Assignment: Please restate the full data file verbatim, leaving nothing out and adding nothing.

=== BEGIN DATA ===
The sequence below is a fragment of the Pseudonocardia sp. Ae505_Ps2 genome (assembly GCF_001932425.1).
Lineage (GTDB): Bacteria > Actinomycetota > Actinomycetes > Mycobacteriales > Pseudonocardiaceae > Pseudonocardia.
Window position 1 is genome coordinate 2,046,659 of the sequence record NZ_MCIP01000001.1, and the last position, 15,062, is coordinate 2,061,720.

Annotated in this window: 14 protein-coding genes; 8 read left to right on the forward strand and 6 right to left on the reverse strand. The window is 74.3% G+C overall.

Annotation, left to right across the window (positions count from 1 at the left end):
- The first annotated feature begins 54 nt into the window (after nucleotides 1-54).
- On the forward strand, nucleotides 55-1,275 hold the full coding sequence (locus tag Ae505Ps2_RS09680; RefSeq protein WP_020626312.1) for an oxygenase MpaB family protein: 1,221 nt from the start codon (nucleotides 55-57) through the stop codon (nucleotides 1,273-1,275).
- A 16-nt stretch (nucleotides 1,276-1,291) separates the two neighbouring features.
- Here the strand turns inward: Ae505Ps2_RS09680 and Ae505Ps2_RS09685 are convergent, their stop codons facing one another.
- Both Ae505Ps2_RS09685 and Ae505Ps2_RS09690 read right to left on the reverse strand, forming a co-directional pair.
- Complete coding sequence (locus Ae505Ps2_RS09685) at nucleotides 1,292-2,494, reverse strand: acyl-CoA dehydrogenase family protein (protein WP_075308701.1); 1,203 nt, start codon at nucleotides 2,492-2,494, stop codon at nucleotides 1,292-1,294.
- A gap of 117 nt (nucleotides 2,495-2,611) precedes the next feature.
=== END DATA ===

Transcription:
The sequence below is a fragment of the Pseudonocardia sp. Ae505_Ps2 genome (assembly GCF_001932425.1).
Lineage (GTDB): Bacteria > Actinomycetota > Actinomycetes > Mycobacteriales > Pseudonocardiaceae > Pseudonocardia.
Window position 1 is genome coordinate 2,046,659 of the sequence record NZ_MCIP01000001.1, and the last position, 15,062, is coordinate 2,061,720.

Annotated in this window: 14 protein-coding genes; 8 read left to right on the forward strand and 6 right to left on the reverse strand. The window is 74.3% G+C overall.

Annotation, left to right across the window (positions count from 1 at the left end):
- The first annotated feature begins 54 nt into the window (after nucleotides 1-54).
- On the forward strand, nucleotides 55-1,275 hold the full coding sequence (locus tag Ae505Ps2_RS09680; RefSeq protein WP_020626312.1) for an oxygenase MpaB family protein: 1,221 nt from the start codon (nucleotides 55-57) through the stop codon (nucleotides 1,273-1,275).
- A 16-nt stretch (nucleotides 1,276-1,291) separates the two neighbouring features.
- Here the strand turns inward: Ae505Ps2_RS09680 and Ae505Ps2_RS09685 are convergent, their stop codons facing one another.
- Both Ae505Ps2_RS09685 and Ae505Ps2_RS09690 read right to left on the reverse strand, forming a co-directional pair.
- Complete coding sequence (locus Ae505Ps2_RS09685) at nucleotides 1,292-2,494, reverse strand: acyl-CoA dehydrogenase family protein (protein WP_075308701.1); 1,203 nt, start codon at nucleotides 2,492-2,494, stop codon at nucleotides 1,292-1,294.
- A gap of 117 nt (nucleotides 2,495-2,611) precedes the next feature.